In May this year, the Supreme Court had directed the Union and state governments
to take specific measures to address the desperate crisis of food for drought-affected
communities. (PUCL vs Union of India and others, Writ Petition [Civil] 196 of 2001).
The Court has also appointed two Commissioners (Dr. N.C.Saxena and Mr.
Sankaran) to monitor its orders. The Commissioners are empowered to enquire about
any violations of these orders and to demand redressal from the governments, with
the full authority of the Supreme Court. They are also expected to report to the
Court from time to time, and work with a team of assistants and advisors in every
SC 2003 Right to Food ruling
The Commissioners' work is beginning to reveal its full power and potential. Instead of taking complaints on a case-by-case basis, they have focussed on redressal of issues that are likely to have a wider impact. For instance, the Commissioners have taken up policy issues such as the coverage of Antyodaya Anna Yojana and other social security schemes, delays in the implementation of mid-day meal programmes, and the use of labour-displacing machinery in relief works (see below). Occasionally, the Commissioners have also taken up specific, ground-level cases of violations. The Commissioners also respond to reports and complaints sent by their advisors.
Checking labor displacement in relief work programmes
There have been frequent reports about the use of labour-displacing machines in relief works and employment programmes. For instance, tractors have been widely used in relief works and the Sampoorna Grameen Rozgar Yojana, and excavators are extensively used in highway construction projects. Labour-displacing machines defeat the purpose of "labour-intensive" wage-employment programmes. In such programmes, the use of labour-displacing machines is officially banned, but the ban is often ineffective. Reports of large-scale use of machines have come from Andhra Pradesh, parts of Madhya Pradesh, and other parts in the country.
Public awareness and active vigilance are key to ensuring that machines are not used in employment programmes. The Commissioners are lending their support to this effort. Reacting to reports from Barwani (Madhya Pradesh) recently, Dr. N.C. Saxena has asked for an enquiry. He has also insisted on public accessibility of the enquiry's findings, and of muster rolls and other records pertaining to the employment of labour on public works.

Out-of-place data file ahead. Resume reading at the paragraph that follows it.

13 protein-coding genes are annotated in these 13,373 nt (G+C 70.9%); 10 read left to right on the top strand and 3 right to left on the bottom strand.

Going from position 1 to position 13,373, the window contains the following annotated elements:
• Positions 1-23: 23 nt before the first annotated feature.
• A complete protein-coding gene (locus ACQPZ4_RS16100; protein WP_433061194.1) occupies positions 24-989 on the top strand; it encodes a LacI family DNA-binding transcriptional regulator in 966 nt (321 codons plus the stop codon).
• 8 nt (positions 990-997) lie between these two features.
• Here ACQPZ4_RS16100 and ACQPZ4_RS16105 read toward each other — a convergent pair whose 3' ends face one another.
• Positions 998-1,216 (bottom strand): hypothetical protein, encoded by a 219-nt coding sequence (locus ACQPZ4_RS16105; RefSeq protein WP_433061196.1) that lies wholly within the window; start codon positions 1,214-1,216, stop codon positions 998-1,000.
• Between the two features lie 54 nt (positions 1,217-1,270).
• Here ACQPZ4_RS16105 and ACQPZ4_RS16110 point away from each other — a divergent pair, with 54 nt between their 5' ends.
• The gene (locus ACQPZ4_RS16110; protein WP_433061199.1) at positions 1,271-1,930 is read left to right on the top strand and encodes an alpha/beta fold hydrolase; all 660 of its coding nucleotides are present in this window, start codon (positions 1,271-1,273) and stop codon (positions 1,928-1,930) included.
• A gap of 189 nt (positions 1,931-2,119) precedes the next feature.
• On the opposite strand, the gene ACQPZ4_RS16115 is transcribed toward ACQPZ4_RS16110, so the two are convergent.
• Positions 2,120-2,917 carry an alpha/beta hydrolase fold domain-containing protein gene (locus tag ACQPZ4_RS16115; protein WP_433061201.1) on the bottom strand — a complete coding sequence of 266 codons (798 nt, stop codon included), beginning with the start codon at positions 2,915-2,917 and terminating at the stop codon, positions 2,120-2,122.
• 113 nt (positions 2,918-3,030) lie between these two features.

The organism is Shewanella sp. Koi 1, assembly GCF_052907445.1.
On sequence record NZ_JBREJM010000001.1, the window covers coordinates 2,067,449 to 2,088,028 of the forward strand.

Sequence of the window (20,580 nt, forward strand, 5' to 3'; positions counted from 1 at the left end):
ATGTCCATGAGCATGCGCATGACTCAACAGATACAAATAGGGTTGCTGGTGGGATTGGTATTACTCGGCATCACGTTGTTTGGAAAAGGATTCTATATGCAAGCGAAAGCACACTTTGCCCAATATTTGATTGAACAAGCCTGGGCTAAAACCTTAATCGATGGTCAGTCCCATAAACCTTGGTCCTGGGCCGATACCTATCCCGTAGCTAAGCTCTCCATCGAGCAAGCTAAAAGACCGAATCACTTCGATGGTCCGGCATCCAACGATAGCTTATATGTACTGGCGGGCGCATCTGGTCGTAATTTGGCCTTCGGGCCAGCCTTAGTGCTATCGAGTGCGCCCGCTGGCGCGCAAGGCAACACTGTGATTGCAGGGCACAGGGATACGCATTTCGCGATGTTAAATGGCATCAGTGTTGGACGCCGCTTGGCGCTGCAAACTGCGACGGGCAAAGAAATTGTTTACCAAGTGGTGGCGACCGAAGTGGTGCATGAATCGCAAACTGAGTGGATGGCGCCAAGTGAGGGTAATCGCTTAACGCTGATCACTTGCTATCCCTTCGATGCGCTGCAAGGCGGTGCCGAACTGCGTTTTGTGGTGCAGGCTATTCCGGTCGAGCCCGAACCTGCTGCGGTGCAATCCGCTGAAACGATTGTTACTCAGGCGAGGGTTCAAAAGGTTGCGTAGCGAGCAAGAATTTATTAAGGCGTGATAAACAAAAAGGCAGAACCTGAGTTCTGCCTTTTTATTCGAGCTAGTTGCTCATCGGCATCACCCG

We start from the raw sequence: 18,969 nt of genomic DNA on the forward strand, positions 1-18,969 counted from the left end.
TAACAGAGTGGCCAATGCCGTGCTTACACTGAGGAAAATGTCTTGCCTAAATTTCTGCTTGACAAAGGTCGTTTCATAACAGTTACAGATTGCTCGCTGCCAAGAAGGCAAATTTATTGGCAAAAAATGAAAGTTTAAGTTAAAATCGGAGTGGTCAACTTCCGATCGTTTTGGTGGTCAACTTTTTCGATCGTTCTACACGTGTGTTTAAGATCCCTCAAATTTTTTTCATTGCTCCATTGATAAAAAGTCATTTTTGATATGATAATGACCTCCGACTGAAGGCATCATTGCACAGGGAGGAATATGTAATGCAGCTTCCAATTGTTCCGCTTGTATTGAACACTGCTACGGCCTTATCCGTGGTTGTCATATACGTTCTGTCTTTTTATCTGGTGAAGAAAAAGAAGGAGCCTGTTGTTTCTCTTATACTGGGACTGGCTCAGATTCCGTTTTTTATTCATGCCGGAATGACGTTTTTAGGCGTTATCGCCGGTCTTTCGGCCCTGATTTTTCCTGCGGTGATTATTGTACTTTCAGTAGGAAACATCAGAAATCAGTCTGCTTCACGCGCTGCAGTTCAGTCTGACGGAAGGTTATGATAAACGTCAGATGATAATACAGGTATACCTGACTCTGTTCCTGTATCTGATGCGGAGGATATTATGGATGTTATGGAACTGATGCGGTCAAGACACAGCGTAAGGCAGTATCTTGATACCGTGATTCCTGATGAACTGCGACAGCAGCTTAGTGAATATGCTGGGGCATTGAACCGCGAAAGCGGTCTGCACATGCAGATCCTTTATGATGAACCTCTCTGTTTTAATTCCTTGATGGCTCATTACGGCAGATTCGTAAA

Another measure under consideration is the preparation of district level gazettes that would list all the employment projects to be taken up in a district. This would help us know where projects are `being implemented'. The Commissioner has also written to the states asking them to commission an officer at the state level who would put information on projects on a website no later than a month after it is sanctioned. This would help concerned citizens and organisations to identify `ghost projects'. The Commissioners have also directed the states to maintain a book of complaints (based on letters, newspaper reports, petitions, etc.) pertaining to illegal uses of machines on public works. This can potentially serve as a single point through which the Commissioners' interventions could be based.
Redressal on denial of benefits despite funds availablity
Unspent resources that end up being returned to the exchequer are a common phenomenon in India's development programmes. In many cases, timely and effective utilisation of funds would mean that larger funds are subsequently made available for the relevant programmes. Using periodic returns and performance reports submitted by the state governments, the Commissioners have been trying to press for effective utilisation of funds allocated to food-related programmes. In a recent case, some labourers in West Midnapore (West Bengal) had petitioned for work, yet work was not provided to them in spite of unspent funds being available.